Cape Town – Newly elected ANC president Cyril Ramaphosa will not improve South Africa and joblessness will continue under his reign, the South African Federation of Trade Unions (Saftu) said on Thursday evening.
In its end-of-year statement, the country's second-largest labour union labelled Ramaphosa "a deeply compromised capitalist billionaire" with "hands stained with the blood of the 34 victims of Marikana".
"In order to appease the credit rating agencies and international investors [Ramaphosa] will have to appear to be taking action against the blatant forms of corruption, while at the same time ensuring that the inherently corrupt and exploitative monopoly capitalist system survives intact," Saftu said.
It said "the radical-sounding resolutions passed by the ANC at Nasrec" would "remain dead in the water" in the same way that resolutions passed in Polokwane in 2007 and in Mangaung in 2012 have.
"The 50-50 split in the (ANC) leadership means endless bickering and not the decisive action required to lead our country out of the quagmire the ANC itself has placed the country in," the union said in reference to the apparently divided ANC national executive committee.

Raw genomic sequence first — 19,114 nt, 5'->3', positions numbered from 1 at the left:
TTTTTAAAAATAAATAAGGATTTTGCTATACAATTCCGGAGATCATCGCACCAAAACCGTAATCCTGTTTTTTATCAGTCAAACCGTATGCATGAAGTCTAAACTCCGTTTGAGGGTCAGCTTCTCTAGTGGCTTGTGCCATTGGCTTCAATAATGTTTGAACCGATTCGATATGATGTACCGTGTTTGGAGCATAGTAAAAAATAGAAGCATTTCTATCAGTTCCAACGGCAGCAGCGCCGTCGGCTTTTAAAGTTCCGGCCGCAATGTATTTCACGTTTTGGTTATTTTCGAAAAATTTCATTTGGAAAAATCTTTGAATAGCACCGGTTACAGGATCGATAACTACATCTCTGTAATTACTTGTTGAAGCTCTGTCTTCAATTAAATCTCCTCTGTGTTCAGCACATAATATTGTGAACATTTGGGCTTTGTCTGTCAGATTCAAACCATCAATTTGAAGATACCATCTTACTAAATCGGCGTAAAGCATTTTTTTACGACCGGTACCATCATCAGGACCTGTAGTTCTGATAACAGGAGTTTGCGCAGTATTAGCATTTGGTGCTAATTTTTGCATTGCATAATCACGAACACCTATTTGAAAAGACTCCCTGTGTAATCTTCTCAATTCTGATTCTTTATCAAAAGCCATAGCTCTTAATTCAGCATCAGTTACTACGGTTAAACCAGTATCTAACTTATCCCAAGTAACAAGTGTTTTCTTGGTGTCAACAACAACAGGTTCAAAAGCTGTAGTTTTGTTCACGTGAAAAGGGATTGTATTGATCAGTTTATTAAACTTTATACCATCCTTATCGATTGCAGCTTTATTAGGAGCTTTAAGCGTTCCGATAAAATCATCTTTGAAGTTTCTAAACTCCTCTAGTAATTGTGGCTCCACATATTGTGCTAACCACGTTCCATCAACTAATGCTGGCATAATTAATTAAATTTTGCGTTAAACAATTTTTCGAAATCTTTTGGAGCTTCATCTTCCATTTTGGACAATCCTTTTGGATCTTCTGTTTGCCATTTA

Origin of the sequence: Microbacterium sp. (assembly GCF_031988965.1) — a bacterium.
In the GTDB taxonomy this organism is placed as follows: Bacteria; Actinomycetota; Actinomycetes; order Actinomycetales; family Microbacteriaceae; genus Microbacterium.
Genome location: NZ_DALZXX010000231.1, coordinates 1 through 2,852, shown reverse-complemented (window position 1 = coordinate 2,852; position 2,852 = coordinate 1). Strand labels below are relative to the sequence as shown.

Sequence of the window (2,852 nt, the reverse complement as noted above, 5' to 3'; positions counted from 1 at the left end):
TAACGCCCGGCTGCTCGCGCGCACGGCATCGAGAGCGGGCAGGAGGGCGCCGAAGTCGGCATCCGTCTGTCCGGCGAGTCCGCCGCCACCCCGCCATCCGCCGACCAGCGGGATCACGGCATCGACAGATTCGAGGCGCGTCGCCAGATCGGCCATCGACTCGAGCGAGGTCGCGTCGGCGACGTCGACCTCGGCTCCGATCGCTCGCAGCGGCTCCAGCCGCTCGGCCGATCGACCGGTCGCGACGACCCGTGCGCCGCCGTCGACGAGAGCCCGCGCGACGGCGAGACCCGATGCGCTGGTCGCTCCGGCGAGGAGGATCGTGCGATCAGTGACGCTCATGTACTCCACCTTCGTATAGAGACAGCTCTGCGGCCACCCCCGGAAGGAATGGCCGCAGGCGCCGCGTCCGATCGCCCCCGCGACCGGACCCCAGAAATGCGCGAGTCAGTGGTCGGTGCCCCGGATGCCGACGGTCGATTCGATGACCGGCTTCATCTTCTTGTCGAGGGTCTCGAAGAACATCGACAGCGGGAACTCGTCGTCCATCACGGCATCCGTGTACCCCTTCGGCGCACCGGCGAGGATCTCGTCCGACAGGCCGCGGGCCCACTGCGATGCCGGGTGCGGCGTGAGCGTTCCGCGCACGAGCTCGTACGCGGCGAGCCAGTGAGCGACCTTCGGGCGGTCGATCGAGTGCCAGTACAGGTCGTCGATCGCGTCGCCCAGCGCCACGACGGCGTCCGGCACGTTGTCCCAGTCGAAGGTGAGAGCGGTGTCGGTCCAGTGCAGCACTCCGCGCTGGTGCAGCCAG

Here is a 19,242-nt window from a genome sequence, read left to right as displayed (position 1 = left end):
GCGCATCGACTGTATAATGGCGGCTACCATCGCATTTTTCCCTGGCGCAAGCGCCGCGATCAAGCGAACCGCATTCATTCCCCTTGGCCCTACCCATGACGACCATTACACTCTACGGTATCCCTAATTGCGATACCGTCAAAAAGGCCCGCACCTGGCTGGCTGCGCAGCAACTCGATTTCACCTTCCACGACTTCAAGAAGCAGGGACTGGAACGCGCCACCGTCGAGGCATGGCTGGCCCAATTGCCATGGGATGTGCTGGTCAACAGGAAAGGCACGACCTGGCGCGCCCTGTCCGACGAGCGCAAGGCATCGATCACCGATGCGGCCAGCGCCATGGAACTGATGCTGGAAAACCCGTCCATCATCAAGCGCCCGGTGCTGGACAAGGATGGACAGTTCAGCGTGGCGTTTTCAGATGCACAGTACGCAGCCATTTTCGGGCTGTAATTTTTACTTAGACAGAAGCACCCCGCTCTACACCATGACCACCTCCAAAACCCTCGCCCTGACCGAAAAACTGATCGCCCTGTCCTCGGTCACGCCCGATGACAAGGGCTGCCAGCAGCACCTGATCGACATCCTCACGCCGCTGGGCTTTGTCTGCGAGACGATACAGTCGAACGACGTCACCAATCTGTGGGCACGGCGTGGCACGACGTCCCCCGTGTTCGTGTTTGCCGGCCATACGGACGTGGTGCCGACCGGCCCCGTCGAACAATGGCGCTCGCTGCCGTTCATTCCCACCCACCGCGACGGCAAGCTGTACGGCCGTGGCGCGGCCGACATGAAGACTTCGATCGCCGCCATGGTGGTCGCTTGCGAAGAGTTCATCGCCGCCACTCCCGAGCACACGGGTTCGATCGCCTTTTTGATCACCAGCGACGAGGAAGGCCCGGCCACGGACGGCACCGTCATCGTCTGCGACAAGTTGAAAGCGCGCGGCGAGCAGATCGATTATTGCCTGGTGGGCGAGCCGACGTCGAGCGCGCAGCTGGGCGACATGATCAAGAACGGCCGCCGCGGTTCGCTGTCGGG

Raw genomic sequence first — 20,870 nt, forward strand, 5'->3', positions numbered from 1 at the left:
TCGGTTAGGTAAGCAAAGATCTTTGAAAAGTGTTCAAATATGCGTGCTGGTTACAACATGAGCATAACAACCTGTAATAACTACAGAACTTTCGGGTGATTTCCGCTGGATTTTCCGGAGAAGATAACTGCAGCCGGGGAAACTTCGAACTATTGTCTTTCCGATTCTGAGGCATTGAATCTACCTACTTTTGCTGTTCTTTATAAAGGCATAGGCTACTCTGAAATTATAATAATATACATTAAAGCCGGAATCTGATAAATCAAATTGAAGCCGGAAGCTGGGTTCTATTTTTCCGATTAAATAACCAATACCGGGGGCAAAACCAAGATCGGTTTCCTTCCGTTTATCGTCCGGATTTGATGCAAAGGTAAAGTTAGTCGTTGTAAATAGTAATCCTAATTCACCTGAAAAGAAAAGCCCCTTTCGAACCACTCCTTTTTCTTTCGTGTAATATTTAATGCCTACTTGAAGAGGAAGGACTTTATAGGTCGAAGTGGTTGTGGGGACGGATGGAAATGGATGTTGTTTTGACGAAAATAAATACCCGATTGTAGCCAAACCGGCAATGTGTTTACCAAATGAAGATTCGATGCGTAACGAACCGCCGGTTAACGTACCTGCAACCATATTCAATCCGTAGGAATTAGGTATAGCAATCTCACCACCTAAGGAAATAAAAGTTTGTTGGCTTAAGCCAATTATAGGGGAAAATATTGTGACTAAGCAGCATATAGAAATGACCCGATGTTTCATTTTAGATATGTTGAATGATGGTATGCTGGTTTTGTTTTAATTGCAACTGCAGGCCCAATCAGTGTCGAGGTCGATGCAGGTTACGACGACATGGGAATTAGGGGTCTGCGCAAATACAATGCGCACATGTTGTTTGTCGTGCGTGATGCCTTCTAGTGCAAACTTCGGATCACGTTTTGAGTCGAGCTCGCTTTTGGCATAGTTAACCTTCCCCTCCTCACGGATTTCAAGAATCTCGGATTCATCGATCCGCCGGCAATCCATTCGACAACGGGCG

Major demonstrations planned
The union also criticised President Jacob Zuma's "[opportunistic] conversion to the idea of free tertiary education".
"Even if more money can be found for tertiary education, it will be at the cost of even bigger cuts in spending on other areas of education, healthcare, transport, social grants and infrastructure projects," the union said.
Representing an estimated 700 000 workers and founded by ousted Cosatu general secretary Zwelinzima Vavi, the union said the only way to bring meaningful change was by taking "the fight to the streets".
"We are preparing for a national strike and major demonstrations throughout 2018."
Saftu promised to make protests "more militant and in some cases violent".
"[In] 2018 we shall see a true mobilisation against the status quo that has condemned the majority to squalor and hopelessness," the union said.